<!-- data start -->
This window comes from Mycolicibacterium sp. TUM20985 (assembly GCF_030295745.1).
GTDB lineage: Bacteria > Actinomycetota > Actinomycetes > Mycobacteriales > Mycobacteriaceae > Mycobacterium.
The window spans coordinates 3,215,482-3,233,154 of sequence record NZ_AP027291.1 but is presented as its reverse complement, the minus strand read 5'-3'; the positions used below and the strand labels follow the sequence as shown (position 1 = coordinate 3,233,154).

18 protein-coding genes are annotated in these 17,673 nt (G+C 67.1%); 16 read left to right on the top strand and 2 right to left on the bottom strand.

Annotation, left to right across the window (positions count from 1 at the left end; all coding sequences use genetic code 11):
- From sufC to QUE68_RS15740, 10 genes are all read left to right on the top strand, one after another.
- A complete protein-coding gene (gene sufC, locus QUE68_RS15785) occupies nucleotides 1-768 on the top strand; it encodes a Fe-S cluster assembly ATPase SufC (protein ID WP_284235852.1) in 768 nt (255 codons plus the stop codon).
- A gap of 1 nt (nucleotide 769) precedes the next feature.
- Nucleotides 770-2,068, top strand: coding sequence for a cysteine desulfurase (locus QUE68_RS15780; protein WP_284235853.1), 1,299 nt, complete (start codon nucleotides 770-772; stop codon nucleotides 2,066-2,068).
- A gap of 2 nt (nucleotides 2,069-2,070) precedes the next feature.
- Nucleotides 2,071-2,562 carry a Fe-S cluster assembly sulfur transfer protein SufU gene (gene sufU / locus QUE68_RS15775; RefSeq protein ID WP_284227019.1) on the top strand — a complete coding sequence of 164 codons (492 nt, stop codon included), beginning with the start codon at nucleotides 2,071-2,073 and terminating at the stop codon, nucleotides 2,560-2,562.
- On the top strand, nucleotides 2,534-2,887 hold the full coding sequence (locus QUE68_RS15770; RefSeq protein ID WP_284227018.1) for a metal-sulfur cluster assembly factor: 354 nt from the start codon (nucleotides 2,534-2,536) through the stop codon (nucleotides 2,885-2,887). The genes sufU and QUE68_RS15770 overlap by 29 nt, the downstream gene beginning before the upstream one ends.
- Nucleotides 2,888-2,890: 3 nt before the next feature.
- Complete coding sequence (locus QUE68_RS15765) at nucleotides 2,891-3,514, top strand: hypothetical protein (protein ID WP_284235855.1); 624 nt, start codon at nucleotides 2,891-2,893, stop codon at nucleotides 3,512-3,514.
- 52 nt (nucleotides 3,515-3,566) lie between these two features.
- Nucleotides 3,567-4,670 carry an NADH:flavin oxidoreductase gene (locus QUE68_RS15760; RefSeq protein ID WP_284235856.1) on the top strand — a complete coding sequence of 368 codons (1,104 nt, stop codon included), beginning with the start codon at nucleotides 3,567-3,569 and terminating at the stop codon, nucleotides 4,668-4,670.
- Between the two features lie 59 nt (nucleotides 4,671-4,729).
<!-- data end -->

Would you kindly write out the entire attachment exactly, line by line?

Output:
This window comes from Mycolicibacterium sp. TUM20985 (assembly GCF_030295745.1).
GTDB lineage: Bacteria > Actinomycetota > Actinomycetes > Mycobacteriales > Mycobacteriaceae > Mycobacterium.
The window spans coordinates 3,215,482-3,233,154 of sequence record NZ_AP027291.1 but is presented as its reverse complement, the minus strand read 5'-3'; the positions used below and the strand labels follow the sequence as shown (position 1 = coordinate 3,233,154).

18 protein-coding genes are annotated in these 17,673 nt (G+C 67.1%); 16 read left to right on the top strand and 2 right to left on the bottom strand.

Annotation, left to right across the window (positions count from 1 at the left end; all coding sequences use genetic code 11):
- From sufC to QUE68_RS15740, 10 genes are all read left to right on the top strand, one after another.
- A complete protein-coding gene (gene sufC, locus QUE68_RS15785) occupies nucleotides 1-768 on the top strand; it encodes a Fe-S cluster assembly ATPase SufC (protein ID WP_284235852.1) in 768 nt (255 codons plus the stop codon).
- A gap of 1 nt (nucleotide 769) precedes the next feature.
- Nucleotides 770-2,068, top strand: coding sequence for a cysteine desulfurase (locus QUE68_RS15780; protein WP_284235853.1), 1,299 nt, complete (start codon nucleotides 770-772; stop codon nucleotides 2,066-2,068).
- A gap of 2 nt (nucleotides 2,069-2,070) precedes the next feature.
- Nucleotides 2,071-2,562 carry a Fe-S cluster assembly sulfur transfer protein SufU gene (gene sufU / locus QUE68_RS15775; RefSeq protein ID WP_284227019.1) on the top strand — a complete coding sequence of 164 codons (492 nt, stop codon included), beginning with the start codon at nucleotides 2,071-2,073 and terminating at the stop codon, nucleotides 2,560-2,562.
- On the top strand, nucleotides 2,534-2,887 hold the full coding sequence (locus QUE68_RS15770; RefSeq protein ID WP_284227018.1) for a metal-sulfur cluster assembly factor: 354 nt from the start codon (nucleotides 2,534-2,536) through the stop codon (nucleotides 2,885-2,887). The genes sufU and QUE68_RS15770 overlap by 29 nt, the downstream gene beginning before the upstream one ends.
- Nucleotides 2,888-2,890: 3 nt before the next feature.
- Complete coding sequence (locus QUE68_RS15765) at nucleotides 2,891-3,514, top strand: hypothetical protein (protein ID WP_284235855.1); 624 nt, start codon at nucleotides 2,891-2,893, stop codon at nucleotides 3,512-3,514.
- 52 nt (nucleotides 3,515-3,566) lie between these two features.
- Nucleotides 3,567-4,670 carry an NADH:flavin oxidoreductase gene (locus QUE68_RS15760; RefSeq protein ID WP_284235856.1) on the top strand — a complete coding sequence of 368 codons (1,104 nt, stop codon included), beginning with the start codon at nucleotides 3,567-3,569 and terminating at the stop codon, nucleotides 4,668-4,670.
- Between the two features lie 59 nt (nucleotides 4,671-4,729).